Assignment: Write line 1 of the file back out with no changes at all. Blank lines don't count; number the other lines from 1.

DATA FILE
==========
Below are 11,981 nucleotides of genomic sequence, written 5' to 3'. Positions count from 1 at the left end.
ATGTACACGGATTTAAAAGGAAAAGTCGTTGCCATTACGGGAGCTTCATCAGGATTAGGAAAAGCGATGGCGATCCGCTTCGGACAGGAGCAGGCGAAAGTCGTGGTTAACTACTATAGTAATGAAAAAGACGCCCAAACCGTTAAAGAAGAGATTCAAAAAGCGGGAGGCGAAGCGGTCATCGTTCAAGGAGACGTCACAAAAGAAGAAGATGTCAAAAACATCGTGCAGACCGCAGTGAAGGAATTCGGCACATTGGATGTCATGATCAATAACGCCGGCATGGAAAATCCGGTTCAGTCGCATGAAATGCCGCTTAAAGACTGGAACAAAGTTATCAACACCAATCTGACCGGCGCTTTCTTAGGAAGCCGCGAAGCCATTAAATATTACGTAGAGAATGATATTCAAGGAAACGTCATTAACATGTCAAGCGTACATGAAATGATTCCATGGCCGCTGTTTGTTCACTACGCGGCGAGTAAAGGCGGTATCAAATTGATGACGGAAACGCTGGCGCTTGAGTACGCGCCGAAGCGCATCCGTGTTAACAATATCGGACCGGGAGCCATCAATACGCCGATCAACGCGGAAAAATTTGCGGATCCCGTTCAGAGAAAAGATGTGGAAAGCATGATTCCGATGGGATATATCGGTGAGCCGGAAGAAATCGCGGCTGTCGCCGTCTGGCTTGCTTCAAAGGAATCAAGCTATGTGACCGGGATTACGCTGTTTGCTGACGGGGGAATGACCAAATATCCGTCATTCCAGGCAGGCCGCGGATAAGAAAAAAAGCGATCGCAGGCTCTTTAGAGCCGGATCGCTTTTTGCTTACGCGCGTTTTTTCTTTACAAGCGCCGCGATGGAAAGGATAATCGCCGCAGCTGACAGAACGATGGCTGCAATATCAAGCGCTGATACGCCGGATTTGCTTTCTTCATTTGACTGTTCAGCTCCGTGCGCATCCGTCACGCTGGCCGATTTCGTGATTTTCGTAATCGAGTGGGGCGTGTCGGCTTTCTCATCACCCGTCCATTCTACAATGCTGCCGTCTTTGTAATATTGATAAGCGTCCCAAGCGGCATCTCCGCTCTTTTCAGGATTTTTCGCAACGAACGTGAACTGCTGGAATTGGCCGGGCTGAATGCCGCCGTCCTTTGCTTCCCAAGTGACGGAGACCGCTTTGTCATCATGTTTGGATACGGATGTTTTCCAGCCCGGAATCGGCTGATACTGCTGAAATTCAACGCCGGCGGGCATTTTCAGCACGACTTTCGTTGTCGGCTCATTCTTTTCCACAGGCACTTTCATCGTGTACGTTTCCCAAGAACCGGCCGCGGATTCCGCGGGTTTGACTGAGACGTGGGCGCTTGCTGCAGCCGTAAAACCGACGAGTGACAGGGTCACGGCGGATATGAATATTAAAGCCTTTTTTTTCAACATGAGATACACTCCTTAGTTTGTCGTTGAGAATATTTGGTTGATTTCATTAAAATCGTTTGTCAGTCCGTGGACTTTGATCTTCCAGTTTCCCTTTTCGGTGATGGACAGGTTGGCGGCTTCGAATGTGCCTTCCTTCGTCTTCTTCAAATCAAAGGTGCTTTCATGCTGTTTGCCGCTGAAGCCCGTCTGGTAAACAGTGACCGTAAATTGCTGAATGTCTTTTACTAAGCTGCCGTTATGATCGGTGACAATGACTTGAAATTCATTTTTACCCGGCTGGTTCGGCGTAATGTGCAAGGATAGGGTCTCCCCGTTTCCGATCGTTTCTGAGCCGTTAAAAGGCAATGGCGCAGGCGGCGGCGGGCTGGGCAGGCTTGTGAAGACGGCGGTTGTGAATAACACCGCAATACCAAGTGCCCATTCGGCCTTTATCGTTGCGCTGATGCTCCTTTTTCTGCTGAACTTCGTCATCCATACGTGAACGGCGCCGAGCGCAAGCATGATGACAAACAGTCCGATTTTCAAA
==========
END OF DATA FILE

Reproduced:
Below are 11,981 nucleotides of genomic sequence, written 5' to 3'. Positions count from 1 at the left end.